It should be pointed out that, in an iterative solution of the discrete equation, the extra term a(T,\omega )(\partial {{f}_{\ell }}/\partial T) in the effective heat coefficient A(T,ω), which is positive, will play the role of a damping factor, in that the temperature of the nodes in which phase change is occurring will change more slowly from one iteration to the next. This stability may represent a main advantage of the apparent heat capacity method. A disadvantage, however, is that if the liquid fraction curve {{f}_{\ell }}(T,\omega ) is very steep or contains some discontinuities, instabilities may occur in the solution procedure. This tendency is reduced in the present formulation, because the binary phase-change system generally releases or absorbs latent heat over a relatively wide temperature range. Furthermore, the energy equation has been transformed into a nonlinear equation with a single dependent variable T. Over the iterative loop that solves the energy equation, the extra term -a(T,\omega )(\partial {{f}_{\ell }}/\partial \omega )(\partial \omega /\partial T) in the source term is seen only as a function of temperature.

Zeng and Faghri (1994b) solved the solidification of an NH4Cl solution in a two-dimensional rectangular cavity of dimensions 36×144 mm2 (width × height). Initially, the cavity is insulated and charged with a superheated solution at temperature Ti and concentration ωi= 30% of NH4Cl by weight. Solidification is initiated at t = 0 by holding the left vertical boundary to a temperature Tc < Te, while maintaining the right vertical boundary at the initial temperature. Since the initial concentration of the solution was greater than the eutectic concentration ωe the phase change occurred within mushy zone 2, as shown in Figure 2.11. It is further assumed that: (1) the densities of the two phases are equal and constant, and (2) the velocity of the solid phase is zero. The components of body force in the x- and y- directions are:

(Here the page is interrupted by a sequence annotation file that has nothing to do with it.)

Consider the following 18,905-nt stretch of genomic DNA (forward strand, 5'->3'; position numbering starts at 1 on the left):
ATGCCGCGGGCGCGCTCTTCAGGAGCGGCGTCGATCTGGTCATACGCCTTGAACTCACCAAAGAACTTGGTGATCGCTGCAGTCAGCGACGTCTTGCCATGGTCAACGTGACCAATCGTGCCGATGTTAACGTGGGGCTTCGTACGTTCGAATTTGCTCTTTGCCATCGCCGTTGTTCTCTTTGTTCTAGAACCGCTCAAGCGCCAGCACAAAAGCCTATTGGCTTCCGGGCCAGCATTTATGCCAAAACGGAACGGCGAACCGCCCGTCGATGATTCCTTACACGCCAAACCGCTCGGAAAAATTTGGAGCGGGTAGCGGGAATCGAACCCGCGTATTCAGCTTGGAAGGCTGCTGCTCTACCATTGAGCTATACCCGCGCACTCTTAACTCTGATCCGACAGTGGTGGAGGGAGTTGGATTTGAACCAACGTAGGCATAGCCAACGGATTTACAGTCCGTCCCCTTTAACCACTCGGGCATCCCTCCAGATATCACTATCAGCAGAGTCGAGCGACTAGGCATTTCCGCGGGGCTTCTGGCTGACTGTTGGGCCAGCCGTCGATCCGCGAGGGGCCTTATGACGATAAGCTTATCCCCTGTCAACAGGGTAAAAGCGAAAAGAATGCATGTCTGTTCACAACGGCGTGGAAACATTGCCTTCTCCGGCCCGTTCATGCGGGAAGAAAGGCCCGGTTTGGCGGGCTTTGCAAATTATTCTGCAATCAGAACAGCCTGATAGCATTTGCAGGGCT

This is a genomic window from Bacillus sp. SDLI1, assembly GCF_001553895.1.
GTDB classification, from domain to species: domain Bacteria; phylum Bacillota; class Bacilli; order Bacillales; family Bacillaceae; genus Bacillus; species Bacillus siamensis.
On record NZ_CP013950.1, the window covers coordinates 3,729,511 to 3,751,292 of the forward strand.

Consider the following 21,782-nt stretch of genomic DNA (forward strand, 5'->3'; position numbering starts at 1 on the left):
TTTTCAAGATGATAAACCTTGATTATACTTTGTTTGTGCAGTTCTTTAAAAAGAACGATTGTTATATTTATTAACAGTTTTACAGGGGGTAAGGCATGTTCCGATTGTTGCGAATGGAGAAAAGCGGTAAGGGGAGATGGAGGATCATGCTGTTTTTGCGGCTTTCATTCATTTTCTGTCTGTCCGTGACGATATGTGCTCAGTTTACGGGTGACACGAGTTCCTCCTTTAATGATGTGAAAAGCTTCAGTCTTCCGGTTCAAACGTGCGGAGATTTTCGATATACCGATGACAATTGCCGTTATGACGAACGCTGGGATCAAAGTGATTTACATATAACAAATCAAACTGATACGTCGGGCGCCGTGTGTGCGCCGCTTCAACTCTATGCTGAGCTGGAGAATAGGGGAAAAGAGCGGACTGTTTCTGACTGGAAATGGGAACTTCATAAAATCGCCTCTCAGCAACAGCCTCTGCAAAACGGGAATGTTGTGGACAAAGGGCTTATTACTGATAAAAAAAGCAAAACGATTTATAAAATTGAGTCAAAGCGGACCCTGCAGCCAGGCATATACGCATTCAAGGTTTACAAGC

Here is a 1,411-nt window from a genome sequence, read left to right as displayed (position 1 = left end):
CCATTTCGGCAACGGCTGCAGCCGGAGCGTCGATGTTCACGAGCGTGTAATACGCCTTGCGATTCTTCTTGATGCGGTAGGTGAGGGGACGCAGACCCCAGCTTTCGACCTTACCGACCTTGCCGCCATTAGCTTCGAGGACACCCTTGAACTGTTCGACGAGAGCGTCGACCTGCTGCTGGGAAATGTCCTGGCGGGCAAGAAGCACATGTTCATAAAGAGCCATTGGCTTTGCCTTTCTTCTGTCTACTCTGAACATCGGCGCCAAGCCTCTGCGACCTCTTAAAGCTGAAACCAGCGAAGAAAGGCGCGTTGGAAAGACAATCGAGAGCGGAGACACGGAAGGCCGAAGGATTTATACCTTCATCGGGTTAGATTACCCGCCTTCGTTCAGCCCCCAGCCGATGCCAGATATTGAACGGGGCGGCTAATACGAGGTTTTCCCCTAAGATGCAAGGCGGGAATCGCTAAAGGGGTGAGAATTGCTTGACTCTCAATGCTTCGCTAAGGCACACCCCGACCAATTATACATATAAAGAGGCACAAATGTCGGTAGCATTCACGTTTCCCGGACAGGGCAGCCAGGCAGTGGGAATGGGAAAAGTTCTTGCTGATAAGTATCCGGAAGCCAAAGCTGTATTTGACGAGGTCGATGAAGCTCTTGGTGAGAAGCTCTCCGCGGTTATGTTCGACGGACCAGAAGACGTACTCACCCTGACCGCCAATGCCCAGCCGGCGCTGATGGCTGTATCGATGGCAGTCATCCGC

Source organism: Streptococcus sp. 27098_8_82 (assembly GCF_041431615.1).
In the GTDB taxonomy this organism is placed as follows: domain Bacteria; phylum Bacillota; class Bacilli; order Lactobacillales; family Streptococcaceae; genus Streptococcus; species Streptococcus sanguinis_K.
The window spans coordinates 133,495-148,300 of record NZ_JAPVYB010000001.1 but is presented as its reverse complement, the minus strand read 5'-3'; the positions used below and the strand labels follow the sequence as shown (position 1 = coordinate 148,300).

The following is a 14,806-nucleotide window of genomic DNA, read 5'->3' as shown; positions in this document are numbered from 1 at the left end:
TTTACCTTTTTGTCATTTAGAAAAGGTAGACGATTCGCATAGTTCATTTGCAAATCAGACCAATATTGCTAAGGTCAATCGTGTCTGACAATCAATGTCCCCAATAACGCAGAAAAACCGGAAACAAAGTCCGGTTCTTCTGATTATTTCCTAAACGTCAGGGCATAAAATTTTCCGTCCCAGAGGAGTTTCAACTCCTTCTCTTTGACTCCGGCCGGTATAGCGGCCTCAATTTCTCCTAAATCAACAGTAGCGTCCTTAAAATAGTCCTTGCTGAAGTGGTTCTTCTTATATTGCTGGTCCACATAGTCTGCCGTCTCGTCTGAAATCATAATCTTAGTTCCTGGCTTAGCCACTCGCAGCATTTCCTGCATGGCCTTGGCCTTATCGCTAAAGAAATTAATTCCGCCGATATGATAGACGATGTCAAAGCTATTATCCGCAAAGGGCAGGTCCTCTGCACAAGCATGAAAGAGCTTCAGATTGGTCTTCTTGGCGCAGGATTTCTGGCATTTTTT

Y=\tilde{\rho }g[{{\beta }_{T}}(T-{{T}_{ref}})+{{\beta }_{s}}({{\omega }_{ref}}-\omega )]\qquad\qquad(30)

where βT and βs are thermal and solutal expansion coefficients, respectively. With the additional assumptions, a(T,ω) and B(T,ω) are reduced to

a(T,\omega )=\tilde{\rho }\left[ ({{c}_{p\ell }}-{{c}_{ps}})T+{{h}_{s\ell }} \right]\qquad\qquad(31)
B(T,\omega )=-a(T,\omega )\frac{\partial {{f}_{\ell }}}{\partial \omega }\frac{\partial \omega }{\partial t}\qquad\qquad(32)


\frac{\partial {{f}_{\ell }}}{\partial T}=\frac{{{T}_{m}}-{{T}_{\ell }}}{(1-{{k}_{p}}){{({{T}_{m}}-T)}^{2}}}\qquad\qquad(33)
\frac{\partial {{f}_{\ell }}}{\partial \omega }=\frac{{{T}_{m}}-{{T}_{e}}}{(1-{{k}_{p}})({{T}_{m}}-T){{\omega }_{e}}}\qquad\qquad(34)

where Tm is the fusion temperature for ω = 1, and kp is the equilibrium partition ratio.

Zeng and Faghri (1994b) solved the above governing equations using a finite volume method. A 40×40 grid, in which the space step in the y-direction remained constant, while the variation in the x-direction was expressed as a symmetric arithmetic progression, was used to compute this problem with a time step of 3 s. Iterations performed within a time step were terminated when the residual mass within each control volume fell below 10-5, and when the following values fell below 0.001%: (1) changes in the minimum and maximum concentration within each control volume, (2) the average cold wall heat extraction, and (3) total liquid fraction.



Faghri, A., and Zhang, Y., 2006, Transport Phenomena in Multiphase Systems, Elsevier, Burlington, MA

Zeng, X., and Faghri, A, 1994a, “Temperature-Transforming Model for Binary Solid-Liquid Phase-Change Problems Part I: Physical and Numerical Scheme,” Numerical Heat Transfer, Part B, Vol. 25, pp. 467-480.

Zeng, X., and Faghri, A., 1994b, “Temperature-Transforming Model for Binary Solid-Liquid Phase-Change Problems Part II: Numerical Simulation,” Numerical Heat Transfer, Part B, Vol. 25, pp. 481-500.